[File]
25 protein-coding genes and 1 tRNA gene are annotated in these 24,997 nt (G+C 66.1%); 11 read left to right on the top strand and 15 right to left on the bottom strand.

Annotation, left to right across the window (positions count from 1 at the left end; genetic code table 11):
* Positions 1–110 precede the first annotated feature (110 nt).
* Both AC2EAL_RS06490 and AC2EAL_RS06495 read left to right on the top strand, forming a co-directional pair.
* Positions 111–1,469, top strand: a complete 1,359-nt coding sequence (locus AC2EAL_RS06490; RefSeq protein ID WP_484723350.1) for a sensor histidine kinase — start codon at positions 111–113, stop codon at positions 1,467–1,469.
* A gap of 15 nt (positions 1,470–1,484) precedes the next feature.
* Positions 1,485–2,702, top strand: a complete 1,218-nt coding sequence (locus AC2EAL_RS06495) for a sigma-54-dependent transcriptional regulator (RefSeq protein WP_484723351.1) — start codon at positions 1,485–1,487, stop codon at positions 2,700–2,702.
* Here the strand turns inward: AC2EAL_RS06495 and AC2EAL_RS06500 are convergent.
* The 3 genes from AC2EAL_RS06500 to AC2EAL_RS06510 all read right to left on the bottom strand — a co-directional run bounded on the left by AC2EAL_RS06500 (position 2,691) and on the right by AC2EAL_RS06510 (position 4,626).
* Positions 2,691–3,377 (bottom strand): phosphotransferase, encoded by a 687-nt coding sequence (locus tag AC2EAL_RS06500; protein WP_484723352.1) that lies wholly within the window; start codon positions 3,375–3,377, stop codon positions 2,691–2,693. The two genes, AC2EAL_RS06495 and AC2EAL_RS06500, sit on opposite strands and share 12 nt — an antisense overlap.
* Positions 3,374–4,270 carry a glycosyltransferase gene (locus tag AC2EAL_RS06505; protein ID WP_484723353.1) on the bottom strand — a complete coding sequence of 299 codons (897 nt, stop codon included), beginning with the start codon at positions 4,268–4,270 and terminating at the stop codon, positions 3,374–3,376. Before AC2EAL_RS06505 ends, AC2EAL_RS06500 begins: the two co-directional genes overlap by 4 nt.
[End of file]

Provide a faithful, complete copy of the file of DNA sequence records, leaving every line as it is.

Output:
25 protein-coding genes and 1 tRNA gene are annotated in these 24,997 nt (G+C 66.1%); 11 read left to right on the top strand and 15 right to left on the bottom strand.

Annotation, left to right across the window (positions count from 1 at the left end; genetic code table 11):
* Positions 1–110 precede the first annotated feature (110 nt).
* Both AC2EAL_RS06490 and AC2EAL_RS06495 read left to right on the top strand, forming a co-directional pair.
* Positions 111–1,469, top strand: a complete 1,359-nt coding sequence (locus AC2EAL_RS06490; RefSeq protein ID WP_484723350.1) for a sensor histidine kinase — start codon at positions 111–113, stop codon at positions 1,467–1,469.
* A gap of 15 nt (positions 1,470–1,484) precedes the next feature.
* Positions 1,485–2,702, top strand: a complete 1,218-nt coding sequence (locus AC2EAL_RS06495) for a sigma-54-dependent transcriptional regulator (RefSeq protein WP_484723351.1) — start codon at positions 1,485–1,487, stop codon at positions 2,700–2,702.
* Here the strand turns inward: AC2EAL_RS06495 and AC2EAL_RS06500 are convergent.
* The 3 genes from AC2EAL_RS06500 to AC2EAL_RS06510 all read right to left on the bottom strand — a co-directional run bounded on the left by AC2EAL_RS06500 (position 2,691) and on the right by AC2EAL_RS06510 (position 4,626).
* Positions 2,691–3,377 (bottom strand): phosphotransferase, encoded by a 687-nt coding sequence (locus tag AC2EAL_RS06500; protein WP_484723352.1) that lies wholly within the window; start codon positions 3,375–3,377, stop codon positions 2,691–2,693. The two genes, AC2EAL_RS06495 and AC2EAL_RS06500, sit on opposite strands and share 12 nt — an antisense overlap.
* Positions 3,374–4,270 carry a glycosyltransferase gene (locus tag AC2EAL_RS06505; protein ID WP_484723353.1) on the bottom strand — a complete coding sequence of 299 codons (897 nt, stop codon included), beginning with the start codon at positions 4,268–4,270 and terminating at the stop codon, positions 3,374–3,376. Before AC2EAL_RS06505 ends, AC2EAL_RS06500 begins: the two co-directional genes overlap by 4 nt.